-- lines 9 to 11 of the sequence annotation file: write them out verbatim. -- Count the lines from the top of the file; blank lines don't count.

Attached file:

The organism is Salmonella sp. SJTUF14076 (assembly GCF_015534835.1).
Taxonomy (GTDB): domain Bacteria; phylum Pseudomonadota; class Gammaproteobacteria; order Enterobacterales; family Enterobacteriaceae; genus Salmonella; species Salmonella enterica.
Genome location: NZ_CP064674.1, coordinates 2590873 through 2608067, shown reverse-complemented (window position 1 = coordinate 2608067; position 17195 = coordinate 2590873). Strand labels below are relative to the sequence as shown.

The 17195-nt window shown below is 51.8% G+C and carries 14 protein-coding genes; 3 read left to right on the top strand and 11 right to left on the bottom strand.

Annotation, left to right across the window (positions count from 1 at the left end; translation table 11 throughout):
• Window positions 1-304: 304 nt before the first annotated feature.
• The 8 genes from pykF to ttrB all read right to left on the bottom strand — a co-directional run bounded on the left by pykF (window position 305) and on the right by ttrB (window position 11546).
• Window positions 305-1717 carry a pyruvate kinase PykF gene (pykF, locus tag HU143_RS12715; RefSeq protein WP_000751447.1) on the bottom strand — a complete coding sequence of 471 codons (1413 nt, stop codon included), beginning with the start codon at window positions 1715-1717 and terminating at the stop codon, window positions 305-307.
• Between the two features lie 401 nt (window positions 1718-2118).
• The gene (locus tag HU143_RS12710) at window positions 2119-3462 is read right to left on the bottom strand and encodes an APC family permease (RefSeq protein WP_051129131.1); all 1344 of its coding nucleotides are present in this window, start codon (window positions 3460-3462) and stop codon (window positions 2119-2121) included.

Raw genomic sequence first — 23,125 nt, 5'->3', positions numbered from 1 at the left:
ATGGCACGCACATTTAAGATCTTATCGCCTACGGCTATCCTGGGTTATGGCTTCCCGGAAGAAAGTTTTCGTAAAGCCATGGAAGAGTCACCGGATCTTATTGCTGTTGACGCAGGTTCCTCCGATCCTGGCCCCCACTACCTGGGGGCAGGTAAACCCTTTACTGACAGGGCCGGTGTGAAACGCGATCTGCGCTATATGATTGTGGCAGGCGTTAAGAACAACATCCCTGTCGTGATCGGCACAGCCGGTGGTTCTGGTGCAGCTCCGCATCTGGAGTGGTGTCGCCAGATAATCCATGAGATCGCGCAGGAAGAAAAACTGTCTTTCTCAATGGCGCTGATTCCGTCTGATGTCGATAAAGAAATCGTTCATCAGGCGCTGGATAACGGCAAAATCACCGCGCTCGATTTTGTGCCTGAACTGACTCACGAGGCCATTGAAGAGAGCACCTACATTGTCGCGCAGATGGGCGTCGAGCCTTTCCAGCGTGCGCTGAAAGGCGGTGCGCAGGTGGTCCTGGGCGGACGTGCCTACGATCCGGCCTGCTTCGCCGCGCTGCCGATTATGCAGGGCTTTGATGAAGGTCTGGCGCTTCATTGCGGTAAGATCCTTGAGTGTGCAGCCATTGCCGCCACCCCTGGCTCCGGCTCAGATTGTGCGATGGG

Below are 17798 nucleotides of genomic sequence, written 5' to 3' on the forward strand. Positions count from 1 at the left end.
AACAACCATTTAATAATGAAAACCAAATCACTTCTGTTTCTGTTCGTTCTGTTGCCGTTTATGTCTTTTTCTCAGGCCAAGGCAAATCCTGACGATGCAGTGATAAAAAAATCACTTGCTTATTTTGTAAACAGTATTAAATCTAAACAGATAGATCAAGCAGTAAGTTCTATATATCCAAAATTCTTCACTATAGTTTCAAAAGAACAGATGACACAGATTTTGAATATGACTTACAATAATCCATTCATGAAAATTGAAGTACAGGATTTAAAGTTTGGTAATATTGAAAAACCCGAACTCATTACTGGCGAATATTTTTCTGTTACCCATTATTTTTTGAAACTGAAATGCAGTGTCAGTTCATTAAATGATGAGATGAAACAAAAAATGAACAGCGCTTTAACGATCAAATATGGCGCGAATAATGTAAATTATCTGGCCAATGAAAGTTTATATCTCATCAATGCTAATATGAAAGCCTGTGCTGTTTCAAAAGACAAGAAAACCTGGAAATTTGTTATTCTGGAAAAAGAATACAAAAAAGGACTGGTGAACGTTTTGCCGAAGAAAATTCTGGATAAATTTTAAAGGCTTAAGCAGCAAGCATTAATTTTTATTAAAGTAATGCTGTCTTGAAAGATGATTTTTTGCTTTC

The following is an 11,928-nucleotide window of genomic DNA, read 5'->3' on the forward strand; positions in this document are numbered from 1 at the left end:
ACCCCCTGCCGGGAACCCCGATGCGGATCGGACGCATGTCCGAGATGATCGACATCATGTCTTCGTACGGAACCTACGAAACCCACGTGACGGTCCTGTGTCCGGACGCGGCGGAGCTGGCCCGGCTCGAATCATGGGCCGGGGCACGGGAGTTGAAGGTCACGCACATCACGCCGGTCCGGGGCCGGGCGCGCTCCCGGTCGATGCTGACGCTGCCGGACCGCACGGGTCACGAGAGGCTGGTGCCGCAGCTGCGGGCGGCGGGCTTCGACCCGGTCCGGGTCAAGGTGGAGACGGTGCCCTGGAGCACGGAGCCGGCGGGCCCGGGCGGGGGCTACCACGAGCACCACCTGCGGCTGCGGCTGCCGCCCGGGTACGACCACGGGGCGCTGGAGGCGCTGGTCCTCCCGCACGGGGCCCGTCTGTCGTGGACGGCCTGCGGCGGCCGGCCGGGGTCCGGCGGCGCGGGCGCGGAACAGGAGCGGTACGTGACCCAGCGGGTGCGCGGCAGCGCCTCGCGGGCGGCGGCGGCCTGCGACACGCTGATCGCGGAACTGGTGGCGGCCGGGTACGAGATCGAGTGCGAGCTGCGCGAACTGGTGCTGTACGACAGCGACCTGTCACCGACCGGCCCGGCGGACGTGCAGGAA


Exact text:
• Between the two features lie 401 nt (window positions 1718-2118).
• The gene (locus tag HU143_RS12710) at window positions 2119-3462 is read right to left on the bottom strand and encodes an APC family permease (RefSeq protein WP_051129131.1); all 1344 of its coding nucleotides are present in this window, start codon (window positions 3460-3462) and stop codon (window positions 2119-2121) included.

Raw genomic sequence first — 23,125 nt, 5'->3', positions numbered from 1 at the left: